Editor’s Note: For this week’s archive piece I chose Qasim Ahsan’s essay (Vol. 2, 2018), which is a short, but insightful analysis of gym culture and its connection to Ancient Greece. It fits neatly with my own exploration of modern practices with roots in the past, and my current forays into the Ancient Greek dialogues.
— Hassan Tahir Latif
In times before protein shakes, Instagram diet plans and Olivia Newton John’s ‘Physical’, the philosopher was scientist, poet, mathematician, gym-rat. Perhaps that last bit is an over-statement; I don’t think any of the great Greek philosophers would have stood in front of a stone mason for hours, their togas held up, their sick shredded core on display. At the same time, philosophy is a deeply narcissistic act, the restructuring of the world according to one’s own image, so maybe they did.
The Death of Socrates, a painting by Jacques-Louis David, shows us the final moment before Socrates shunned life in favour of his beliefs, drinking a chalice of hemlock. A visceral image, it shows a Socrates who seems at first triumphant, his image juxtaposed with those around him, their gaze averted or obstructed by their own hands wrapped around their bodies.
Here, Socrates is triumphant, he is full of life, full of vitality, and with pectoral muscles anyone would be proud of. It also strays away from what the actual death of the philosopher would have been like, an event detailed by Plato but most accessibly available in Will Durant’s seminal The Story of Philosophy. In reality, his death was slow, the poison working its way from the ends of his limbs, snaking upwards towards his chest, his heart; those around him massaged his limbs to hasten the process.
The word ‘aesthetic’ is used to describe anything that looks good (even if just because of the Helvetica font and Instagram filter used), but its roots lie in the most pure of philosophical discourse: the pursuit of meaning through an appreciation of the physical. In the interplay of Greek and Roman, and the latter’s branching out into the Romance Languages, the word ‘aesthetic’ arrived, referring to either an introspection into the physical purely as such, or perhaps as a move towards the sensory judgment upon art. Here, the distinction between Socrates’s sick gains and those shown on Instagram begins: for Greek philosophers, exercise was not the base monotony it is today. It was a deeply philosophical exercise, an exercise of the mind as much as of the body. It is no surprise then that there are written records of Socratic, Platonic and Aristotelian dialogues taking place inside, around or involving gymnasiums.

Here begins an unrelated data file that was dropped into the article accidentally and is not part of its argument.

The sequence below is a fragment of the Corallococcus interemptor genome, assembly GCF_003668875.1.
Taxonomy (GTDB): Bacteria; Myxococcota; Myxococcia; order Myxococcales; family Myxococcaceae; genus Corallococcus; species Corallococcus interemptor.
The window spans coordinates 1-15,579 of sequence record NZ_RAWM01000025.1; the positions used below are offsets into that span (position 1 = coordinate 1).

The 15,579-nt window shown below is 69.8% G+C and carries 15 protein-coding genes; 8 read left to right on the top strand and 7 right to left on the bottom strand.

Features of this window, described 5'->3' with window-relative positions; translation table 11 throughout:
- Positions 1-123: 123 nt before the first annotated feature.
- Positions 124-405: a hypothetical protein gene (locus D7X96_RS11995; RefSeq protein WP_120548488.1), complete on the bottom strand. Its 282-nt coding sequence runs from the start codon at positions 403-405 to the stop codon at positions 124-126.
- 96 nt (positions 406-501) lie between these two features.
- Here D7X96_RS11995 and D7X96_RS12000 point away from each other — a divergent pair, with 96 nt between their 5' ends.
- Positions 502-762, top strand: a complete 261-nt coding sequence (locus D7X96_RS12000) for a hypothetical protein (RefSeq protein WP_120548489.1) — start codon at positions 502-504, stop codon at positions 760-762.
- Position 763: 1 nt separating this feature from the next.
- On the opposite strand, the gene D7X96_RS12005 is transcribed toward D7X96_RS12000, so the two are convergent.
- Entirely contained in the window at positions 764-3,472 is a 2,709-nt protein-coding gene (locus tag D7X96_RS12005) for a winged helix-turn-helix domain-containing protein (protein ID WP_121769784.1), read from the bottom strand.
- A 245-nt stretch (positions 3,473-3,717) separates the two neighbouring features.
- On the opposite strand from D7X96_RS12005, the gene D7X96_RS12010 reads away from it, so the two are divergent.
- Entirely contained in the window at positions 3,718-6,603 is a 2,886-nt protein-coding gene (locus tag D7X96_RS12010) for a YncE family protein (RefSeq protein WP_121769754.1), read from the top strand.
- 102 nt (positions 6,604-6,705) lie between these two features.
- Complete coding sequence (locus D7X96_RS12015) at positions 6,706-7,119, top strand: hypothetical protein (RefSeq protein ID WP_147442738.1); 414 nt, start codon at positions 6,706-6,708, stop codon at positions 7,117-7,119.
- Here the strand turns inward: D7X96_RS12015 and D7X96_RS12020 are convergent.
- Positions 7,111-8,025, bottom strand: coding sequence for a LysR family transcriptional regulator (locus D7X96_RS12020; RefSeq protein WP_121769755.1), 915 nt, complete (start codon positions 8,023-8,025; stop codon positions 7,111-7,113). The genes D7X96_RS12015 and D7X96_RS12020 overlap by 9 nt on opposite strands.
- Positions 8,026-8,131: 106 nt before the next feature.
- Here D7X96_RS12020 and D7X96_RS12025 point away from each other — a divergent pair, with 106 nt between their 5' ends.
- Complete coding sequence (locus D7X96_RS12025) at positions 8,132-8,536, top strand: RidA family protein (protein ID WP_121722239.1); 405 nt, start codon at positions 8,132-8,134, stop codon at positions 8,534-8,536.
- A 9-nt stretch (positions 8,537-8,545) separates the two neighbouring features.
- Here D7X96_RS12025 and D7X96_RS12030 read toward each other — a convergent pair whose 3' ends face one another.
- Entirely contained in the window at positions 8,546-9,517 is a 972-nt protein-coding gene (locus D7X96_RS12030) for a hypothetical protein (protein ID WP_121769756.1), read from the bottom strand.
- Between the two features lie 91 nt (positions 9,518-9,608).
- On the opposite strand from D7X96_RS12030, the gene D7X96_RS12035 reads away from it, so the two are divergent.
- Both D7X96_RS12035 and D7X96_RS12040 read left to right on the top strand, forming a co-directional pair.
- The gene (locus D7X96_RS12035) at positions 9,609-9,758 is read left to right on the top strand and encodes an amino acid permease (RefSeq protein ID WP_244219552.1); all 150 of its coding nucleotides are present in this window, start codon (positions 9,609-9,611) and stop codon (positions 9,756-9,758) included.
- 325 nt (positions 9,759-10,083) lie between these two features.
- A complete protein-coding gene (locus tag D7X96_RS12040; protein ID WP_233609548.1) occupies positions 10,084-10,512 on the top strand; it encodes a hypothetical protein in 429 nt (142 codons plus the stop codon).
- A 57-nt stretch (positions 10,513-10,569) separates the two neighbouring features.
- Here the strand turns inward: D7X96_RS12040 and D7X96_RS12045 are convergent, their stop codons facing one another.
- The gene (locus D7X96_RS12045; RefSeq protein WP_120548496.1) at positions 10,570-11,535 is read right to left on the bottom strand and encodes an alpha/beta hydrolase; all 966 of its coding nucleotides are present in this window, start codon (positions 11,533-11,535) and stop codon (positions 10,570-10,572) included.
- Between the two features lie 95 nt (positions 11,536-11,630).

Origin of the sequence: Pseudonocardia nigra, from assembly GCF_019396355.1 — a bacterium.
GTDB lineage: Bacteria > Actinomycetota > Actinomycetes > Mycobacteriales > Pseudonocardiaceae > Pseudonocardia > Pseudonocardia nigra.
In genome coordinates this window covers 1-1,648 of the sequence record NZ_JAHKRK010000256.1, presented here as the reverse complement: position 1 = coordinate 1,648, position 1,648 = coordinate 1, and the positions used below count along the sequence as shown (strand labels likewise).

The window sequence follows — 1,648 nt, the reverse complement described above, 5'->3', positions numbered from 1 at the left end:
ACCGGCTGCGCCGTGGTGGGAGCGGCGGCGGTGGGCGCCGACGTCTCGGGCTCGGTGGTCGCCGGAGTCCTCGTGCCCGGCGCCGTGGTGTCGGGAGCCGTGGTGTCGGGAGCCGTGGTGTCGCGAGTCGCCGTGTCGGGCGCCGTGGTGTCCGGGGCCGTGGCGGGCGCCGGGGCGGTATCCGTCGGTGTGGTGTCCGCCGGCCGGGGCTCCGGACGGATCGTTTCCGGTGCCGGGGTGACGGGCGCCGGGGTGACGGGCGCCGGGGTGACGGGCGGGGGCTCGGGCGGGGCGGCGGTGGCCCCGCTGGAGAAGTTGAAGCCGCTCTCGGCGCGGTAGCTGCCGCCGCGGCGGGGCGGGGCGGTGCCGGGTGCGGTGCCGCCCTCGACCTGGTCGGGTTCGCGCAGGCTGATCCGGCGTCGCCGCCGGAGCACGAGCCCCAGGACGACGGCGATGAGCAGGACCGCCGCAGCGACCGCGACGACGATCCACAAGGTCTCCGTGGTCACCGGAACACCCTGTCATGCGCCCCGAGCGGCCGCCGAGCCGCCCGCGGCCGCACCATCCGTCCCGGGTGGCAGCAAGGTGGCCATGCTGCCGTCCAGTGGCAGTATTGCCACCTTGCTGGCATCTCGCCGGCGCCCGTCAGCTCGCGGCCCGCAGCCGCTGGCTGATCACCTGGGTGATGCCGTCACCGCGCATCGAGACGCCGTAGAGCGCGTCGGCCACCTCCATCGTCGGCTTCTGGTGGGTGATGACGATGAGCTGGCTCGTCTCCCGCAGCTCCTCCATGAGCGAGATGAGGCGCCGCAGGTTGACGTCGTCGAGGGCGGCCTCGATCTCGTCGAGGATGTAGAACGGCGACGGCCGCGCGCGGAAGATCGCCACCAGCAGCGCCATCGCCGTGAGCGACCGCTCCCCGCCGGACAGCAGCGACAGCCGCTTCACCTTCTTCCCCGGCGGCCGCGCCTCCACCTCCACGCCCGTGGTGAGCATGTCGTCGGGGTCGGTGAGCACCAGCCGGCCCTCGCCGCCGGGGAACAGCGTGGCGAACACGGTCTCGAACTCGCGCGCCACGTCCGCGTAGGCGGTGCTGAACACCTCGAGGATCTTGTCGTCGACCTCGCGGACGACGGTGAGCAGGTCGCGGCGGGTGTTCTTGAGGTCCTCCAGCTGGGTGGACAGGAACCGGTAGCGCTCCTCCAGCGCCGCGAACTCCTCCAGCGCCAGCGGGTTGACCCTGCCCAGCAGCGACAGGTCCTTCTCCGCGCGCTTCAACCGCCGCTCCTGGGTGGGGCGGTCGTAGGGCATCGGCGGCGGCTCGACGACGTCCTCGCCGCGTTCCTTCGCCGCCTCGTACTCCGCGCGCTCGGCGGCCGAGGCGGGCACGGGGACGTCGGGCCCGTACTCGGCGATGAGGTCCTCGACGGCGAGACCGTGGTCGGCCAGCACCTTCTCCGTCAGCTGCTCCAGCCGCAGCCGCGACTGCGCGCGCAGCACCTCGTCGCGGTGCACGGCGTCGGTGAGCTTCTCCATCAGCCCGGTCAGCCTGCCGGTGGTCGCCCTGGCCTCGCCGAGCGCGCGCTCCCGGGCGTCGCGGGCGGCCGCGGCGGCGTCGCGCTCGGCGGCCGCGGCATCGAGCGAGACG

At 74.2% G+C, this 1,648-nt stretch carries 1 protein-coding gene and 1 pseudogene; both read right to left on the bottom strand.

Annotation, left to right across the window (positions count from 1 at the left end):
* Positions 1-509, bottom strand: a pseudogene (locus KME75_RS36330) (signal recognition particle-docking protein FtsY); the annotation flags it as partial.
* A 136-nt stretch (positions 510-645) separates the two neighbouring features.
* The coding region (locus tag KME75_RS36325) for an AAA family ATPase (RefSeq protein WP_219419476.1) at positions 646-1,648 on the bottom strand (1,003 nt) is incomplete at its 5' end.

Philosophy is effective when eschewed properly, and what better vessel for transference than the body itself. The Socratic dialogue, revolving around what would later be codified as the dialectic, lends itself to the body. The current state is the thesis, exercise the antithesis, the result of those gains (yes, gains) the synthesis.
Gyms were places of socialization, where conversations revolved around issues surrounding philosophy, around life, around art, around science, and yes, around the aesthetic. The social aspect of exercise has a long and storied history, from Spartan soldiers exercising communally to foster closeness before the Battle of Thermopylae to the more sinister physical fitness programs organized by the Nazi Party in the 1930s (while using Nietzsche’s idea of the ‘Ubermensch’ or ‘Superman’ as its basis).
The above examples are either violent or tyrannical, so let us move backwards, once more to Socrates, Plato and Aristotle. It is with them that we may begin crafting what we may consider the gym they would personally want to visit and the kind that maybe, you should too. Perhaps in doing so we may find exercise and philosophy truly egalitarian, moving away from race, gender, creed and socioeconomic status.
Picture a gym in the Greek fashion: it is a wide, open expanse, one where entry is free, where exercise is communal, where there is space for discussion, for debate, for a dialogue. You are not discriminated on the basis of ability, and weight is not an issue. The fact that you are there is lauded, and appreciated. The ideal form, male and female, is not kept as the end goal and phased out in favour of the vaguer concept of ‘wellbeing’, both physical and emotional.
Martial societies promoted mass-scale exercise to have ready and able cannon fodder—the Fascist Nazi German state did it to create a productive worker—but the ultimate aim of exercise must be to free the mind, to promote social cohesion and to provide a channel for excess energy. Here, exercise will not satiate the mind of the citizen, remove all attempts at treason, but create a system where the body is rejuvenated from new ideas, and where the dialectic will form. The gymnasium will become once more a place for radical ideas, not the beer hall, the drawing room or acrid basement. The Greeks understood this years ago; perhaps it is time we did as well.
Qasim Ahsan is an aspiring political scientist with a master’s in international relations from Durham University. He is currently teaching at the undergraduate level in a university in Lahore—surprising for someone who spends half his day looking at pictures of cats.
About the featured artist: Haider Ali Jan graduated from the Beaconhouse National University in 2008, and has participated both in national and international shows, some of which include the 5th Moscow International Biennial for Young Art (2016); the 8th Asia Triennial Pacific at Queensland Art Gallery (2015); Love, War and Other Longings: Harvard-Brown Pakistani Film Festival (2015); Everything is Embedded in History at the Lahore Literary Festival (2015); 5th Fukuoka Asian Art Triennial at the Asian Art Museum in Japan (2014). His work is published in “The Eye Still Seeks”: Pakistani Contemporary Art by Salima Hashmi.